The political situation in Poland/Prussia/Germany at the time, could conceivably have impacted the family's decision to emigrate from their home in the Poznan province. Poznan (also called Wielkopolski), is a large province with both a sizable Polish and German population. In 1793, during the partition of Poland, Poznan became a province of Prussia, but in 1848, it was annexed as part of the German Confederation. Germanisation policies, including restricting polish language in schools and land seizures, were adopted to attract German settlers. It was during this time that the Szyzska family moved to the USA. After WWII, Poznan was returned to Poland, but by then the Szyzska’s and their descendants were Americans!
Upon arrival, the Szyzska family settled in New York City, but ten years later, Carolina died on November 9, 1895. Adolph and Carolina were married on June 9, 1851 in Radlow, Oder-Spree, Brandenburg, Germany. Carolina was the daughter of Johann Christian Petroll (1801-1855) and Anna Dorothea Gumpett (1811-1853), both from the Poznan province as well. After the death of his wife, Adolph lived with his daughter Augusta and her husband, Hiram Hoffman, in the Bronx until his death in 1916 (according to 1910 census).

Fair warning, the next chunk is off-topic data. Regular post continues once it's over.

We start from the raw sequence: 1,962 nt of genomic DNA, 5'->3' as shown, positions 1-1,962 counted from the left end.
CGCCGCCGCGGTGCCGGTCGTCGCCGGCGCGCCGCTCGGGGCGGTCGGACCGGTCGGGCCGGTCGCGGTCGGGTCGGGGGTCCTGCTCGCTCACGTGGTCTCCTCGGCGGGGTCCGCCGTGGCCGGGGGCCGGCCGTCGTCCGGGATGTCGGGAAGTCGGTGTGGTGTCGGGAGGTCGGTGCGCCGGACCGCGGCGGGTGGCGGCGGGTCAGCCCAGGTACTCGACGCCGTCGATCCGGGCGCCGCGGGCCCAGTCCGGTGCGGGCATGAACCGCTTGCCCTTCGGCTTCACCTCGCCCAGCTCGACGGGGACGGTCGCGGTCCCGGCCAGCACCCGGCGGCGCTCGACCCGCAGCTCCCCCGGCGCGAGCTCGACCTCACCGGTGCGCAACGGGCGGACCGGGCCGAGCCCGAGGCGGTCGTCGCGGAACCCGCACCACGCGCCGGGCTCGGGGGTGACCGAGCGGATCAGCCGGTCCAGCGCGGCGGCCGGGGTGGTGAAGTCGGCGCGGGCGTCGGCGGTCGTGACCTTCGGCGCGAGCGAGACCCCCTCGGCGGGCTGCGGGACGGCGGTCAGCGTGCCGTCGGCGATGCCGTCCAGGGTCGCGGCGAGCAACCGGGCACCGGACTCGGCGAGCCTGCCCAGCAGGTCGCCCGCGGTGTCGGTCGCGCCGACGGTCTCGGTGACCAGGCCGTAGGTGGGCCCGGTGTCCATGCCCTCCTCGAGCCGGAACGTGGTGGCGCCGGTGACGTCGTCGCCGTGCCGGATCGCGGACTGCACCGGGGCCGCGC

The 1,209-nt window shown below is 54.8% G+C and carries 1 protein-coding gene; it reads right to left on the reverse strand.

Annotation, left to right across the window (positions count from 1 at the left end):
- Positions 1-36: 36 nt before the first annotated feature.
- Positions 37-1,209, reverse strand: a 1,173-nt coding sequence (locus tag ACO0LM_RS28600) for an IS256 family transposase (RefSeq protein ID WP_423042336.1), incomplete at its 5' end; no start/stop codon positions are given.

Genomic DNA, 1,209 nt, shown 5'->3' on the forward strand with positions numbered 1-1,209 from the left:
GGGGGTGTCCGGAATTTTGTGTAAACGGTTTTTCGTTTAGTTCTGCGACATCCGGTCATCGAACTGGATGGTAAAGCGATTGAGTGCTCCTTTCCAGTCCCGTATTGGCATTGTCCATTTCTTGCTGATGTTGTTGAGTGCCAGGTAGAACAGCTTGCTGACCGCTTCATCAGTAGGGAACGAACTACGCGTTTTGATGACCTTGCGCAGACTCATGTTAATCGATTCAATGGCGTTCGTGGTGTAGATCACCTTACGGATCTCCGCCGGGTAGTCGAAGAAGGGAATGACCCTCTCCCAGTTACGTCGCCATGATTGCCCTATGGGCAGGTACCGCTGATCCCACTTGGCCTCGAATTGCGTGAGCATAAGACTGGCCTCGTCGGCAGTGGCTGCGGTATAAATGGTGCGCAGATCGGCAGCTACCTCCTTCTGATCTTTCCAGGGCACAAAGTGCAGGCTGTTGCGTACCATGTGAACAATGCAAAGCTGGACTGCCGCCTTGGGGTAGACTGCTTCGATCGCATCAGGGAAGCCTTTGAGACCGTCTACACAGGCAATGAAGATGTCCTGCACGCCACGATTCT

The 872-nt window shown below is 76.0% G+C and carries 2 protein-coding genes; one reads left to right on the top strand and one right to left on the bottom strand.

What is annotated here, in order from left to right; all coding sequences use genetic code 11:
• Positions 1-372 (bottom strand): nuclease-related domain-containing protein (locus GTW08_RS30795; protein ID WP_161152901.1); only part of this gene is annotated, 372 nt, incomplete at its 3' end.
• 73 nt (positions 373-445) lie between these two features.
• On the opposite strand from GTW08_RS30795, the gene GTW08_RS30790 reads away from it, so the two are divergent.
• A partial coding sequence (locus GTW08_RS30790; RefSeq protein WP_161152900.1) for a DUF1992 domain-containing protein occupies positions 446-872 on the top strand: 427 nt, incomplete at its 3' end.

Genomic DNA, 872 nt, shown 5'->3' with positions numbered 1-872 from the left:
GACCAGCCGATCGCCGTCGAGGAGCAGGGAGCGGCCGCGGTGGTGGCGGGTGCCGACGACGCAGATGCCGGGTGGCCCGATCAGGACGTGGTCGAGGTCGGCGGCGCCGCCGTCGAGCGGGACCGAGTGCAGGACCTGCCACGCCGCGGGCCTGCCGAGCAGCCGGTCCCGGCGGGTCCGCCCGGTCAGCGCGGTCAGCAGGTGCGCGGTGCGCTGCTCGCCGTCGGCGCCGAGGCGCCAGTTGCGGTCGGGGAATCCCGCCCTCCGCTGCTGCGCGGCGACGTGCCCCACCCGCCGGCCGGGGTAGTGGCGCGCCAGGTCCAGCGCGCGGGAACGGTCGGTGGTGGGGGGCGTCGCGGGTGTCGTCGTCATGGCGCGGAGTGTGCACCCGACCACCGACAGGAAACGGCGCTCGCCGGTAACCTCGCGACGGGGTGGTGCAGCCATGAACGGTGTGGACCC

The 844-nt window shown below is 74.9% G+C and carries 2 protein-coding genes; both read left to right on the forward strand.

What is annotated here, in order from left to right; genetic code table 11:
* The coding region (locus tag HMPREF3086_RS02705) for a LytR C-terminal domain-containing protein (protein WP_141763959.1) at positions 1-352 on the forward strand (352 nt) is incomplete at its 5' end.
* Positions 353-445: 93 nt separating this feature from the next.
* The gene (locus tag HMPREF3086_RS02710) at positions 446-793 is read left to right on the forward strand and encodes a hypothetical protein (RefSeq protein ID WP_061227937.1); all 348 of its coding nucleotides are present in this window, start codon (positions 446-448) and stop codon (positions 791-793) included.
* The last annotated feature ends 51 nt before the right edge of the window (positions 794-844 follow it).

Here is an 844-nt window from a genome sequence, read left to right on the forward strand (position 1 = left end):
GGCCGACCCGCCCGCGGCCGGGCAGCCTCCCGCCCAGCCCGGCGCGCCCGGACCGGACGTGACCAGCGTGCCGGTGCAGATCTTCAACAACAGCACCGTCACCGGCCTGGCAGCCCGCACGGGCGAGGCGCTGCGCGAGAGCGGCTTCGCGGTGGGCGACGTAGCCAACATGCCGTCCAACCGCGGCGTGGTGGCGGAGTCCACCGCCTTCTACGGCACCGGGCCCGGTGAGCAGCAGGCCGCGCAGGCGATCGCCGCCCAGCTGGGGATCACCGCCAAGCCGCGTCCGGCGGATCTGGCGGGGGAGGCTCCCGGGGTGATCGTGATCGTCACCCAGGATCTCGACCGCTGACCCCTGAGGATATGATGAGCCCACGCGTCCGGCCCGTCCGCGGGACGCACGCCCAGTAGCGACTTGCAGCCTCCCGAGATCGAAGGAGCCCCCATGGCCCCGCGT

Adolph has a great many descendants and it appears that most, if not all, the Syskas in this country can trace their heritage to Adolph and Carolina (although there are a number of similar names that appear unrelated – Sisco, Cisco etc.) At some point prior to 1900, the family name was changed from Szyzska to Syska. The 1900 census has the name spelled as SYSKA. Adolph listed his occupation as a farmer on the ship coming to the United States but it is unknown if he worked in the USA..
*OF NOTE - Adolph G. Syska (1861-1940) married Katherine Stapelfield and had a son Adolph G. Syska (b. 1889) – my grandfather’s first cousin, who co founded the Syska Hennessey engineering firm in New York City in 1928.